On today’s episode of the 5 Things podcast: Primaries test Trump strength in Alaska, Wyoming

The former president has endorsed a number of candidates. Congressional reporter Ledge King looks at Rep. Liz Cheney’s chances against one of them. Plus, states take action as drought dries up rivers, national environmental reporter Dinah Voyles Pulver talks about a report on how temperatures are expected to rise over the next 30 years, R. Kelly faces another sex crimes trial and Tiger Woods pushes back on LIV Golf.

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Hit play on the player above to hear the podcast and follow along with the transcript below. This transcript was automatically generated, and then edited for clarity in its current form. There may be some differences between the audio and the text.

Taylor Wilson:

Good morning. I’m Taylor Wilson and this is 5 Things you need to know Tuesday, the 16th of August, 2022. Today, Trump at the center of primaries in Alaska and Wyoming, plus severe drought, and more.

Here are some of the top headlines:

  1. President Joe Biden will sign the Inflation Reduction Act today. The bill includes record spending on clean energy initiatives along with measures to reduce prescription drug prices and a major tax overhaul.
  2. An 88-year old woman was killed in an alligator attack in South Carolina yesterday. It’s at least the fourth fatal gator attack in the US this year, and came after the woman slipped into a pond while gardening.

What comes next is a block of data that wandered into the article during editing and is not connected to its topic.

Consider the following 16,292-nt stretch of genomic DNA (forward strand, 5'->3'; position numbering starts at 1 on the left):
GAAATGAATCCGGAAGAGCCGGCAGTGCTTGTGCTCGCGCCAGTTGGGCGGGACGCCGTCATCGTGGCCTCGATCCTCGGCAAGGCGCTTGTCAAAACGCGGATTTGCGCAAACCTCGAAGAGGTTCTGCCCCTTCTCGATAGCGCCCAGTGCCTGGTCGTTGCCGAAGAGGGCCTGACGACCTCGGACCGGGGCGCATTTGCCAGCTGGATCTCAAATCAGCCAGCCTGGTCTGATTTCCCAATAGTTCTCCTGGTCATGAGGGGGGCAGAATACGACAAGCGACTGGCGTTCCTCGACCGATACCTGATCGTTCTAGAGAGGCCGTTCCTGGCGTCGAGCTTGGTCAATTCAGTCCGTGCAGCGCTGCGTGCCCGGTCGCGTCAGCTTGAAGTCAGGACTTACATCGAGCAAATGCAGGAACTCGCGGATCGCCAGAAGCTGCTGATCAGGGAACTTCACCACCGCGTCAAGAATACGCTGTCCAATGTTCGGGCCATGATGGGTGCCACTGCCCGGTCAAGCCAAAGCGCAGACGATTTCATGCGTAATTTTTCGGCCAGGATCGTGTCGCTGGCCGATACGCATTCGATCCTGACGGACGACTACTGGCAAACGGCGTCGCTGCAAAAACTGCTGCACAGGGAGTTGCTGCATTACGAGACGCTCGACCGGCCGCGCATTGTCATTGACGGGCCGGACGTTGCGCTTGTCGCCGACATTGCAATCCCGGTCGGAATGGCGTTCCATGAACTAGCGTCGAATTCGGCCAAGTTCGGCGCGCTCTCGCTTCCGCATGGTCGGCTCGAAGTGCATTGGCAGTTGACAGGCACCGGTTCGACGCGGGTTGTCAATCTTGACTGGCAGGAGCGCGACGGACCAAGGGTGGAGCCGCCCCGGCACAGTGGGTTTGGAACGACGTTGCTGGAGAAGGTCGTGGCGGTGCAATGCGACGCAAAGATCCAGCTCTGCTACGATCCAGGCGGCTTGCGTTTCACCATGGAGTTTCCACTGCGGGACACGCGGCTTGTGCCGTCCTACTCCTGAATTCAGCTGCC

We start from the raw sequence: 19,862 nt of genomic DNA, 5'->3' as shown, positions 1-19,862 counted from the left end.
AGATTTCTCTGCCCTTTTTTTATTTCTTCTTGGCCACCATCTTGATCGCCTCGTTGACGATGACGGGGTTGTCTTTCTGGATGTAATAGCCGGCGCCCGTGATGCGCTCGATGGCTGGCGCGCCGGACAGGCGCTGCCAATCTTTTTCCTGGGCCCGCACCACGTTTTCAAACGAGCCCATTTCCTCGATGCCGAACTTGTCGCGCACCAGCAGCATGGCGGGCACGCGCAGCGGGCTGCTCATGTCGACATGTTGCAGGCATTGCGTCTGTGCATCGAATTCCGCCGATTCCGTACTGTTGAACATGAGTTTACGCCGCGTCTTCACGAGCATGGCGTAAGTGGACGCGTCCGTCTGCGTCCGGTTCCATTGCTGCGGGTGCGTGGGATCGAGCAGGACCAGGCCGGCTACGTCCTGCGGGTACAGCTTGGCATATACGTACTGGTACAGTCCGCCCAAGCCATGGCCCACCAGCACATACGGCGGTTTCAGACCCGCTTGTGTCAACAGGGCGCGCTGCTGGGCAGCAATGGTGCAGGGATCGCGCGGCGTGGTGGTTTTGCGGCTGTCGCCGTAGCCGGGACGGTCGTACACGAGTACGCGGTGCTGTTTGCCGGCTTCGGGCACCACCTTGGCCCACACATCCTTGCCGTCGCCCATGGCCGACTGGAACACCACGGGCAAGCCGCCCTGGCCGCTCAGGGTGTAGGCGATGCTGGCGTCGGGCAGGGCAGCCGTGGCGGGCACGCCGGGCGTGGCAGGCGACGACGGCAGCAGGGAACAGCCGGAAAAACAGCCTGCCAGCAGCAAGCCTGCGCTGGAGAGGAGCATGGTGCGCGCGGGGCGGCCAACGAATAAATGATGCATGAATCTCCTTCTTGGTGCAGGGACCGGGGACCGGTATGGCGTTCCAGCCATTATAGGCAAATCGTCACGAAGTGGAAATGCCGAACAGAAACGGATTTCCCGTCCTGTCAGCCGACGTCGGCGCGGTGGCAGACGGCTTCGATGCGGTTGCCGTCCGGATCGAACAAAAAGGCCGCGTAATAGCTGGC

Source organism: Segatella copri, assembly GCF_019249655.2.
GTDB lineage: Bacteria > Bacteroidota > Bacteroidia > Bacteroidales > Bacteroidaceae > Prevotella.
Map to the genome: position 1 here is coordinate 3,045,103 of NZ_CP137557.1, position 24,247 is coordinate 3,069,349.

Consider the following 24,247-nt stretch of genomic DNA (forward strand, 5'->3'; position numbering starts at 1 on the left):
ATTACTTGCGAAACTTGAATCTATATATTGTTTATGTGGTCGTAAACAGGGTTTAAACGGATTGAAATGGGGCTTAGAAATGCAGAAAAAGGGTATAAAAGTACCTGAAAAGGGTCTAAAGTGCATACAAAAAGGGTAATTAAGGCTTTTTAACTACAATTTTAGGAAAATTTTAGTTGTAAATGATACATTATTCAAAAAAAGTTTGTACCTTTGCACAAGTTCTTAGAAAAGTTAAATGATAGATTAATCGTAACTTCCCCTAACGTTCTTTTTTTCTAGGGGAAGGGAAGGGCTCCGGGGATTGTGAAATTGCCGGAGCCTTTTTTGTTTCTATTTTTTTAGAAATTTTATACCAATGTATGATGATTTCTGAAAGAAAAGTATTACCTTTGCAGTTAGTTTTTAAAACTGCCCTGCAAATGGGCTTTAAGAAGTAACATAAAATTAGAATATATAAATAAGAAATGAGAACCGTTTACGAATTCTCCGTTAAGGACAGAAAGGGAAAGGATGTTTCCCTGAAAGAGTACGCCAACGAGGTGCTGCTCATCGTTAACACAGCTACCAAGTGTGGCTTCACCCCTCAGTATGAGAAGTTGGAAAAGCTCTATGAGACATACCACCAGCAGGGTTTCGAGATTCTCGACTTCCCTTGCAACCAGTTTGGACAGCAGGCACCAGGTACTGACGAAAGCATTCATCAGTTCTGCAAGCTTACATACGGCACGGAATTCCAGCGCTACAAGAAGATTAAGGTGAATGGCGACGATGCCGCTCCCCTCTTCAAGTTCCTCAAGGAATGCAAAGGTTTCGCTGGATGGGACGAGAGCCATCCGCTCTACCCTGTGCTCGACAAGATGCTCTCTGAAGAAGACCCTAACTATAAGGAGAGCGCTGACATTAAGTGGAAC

3. And Deputy President William Ruto has been declared the winner of a narrow presidential election in Kenya over long-time opposition figure Raila Odinga. His campaign has signaled he may challenge the results.

It’s a primary Tuesday in Alaska and Wyoming today, and the presence of former President Donald Trump will again loom large. In Alaska voters will select nominees and primaries for senate, governor, and the state’s only House seat. Republican Senator Lisa Murkowski faces a Trump-backed challenger after Murkowski voted to convict Trump during his second impeachment trial after the January 6th insurrection. The challenger, former State Administration Commissioner Kelly Shabaka, has spread false claims of election fraud. Meanwhile, former Alaska Governor and Vice Presidential nominee, Sarah Palin, is back on an Alaska ballot today. She’s also backed by Trump, and finished first to qualify for a special election aimed at replacing Congressman Don Young, who died in March. Elsewhere, all eyes are on Wyoming and Congresswoman Liz Cheney.

Liz Cheney:

After our last hearing, President Trump tried to call a witness in our investigation.

Taylor Wilson:

Chaney has been an outspoken critic of Trump, and now faces a competitive primary challenge that she’s not expected to survive. Senior Congressional Reporter Ledge King has more with producer PJ Elliot.

Ledge King:

This is probably, maybe unquestionably, the primary of the year, pitting Liz Cheney – a seasoned, veteran Wyoming Republican Congresswoman, who has a celebrated father, the former Vice President, Dick Chaney, who himself was a Congressman from Wyoming – against Donald Trump and his allies. She has been his chief protagonist within the Republican party. She’s on the January 6th Committee. She has been vocal about how she thinks he, meaning Trump, should no longer be, should hold office. She’s voted for his impeachment. She is just the most prominent figure of the anti-Trump force in the G O P.

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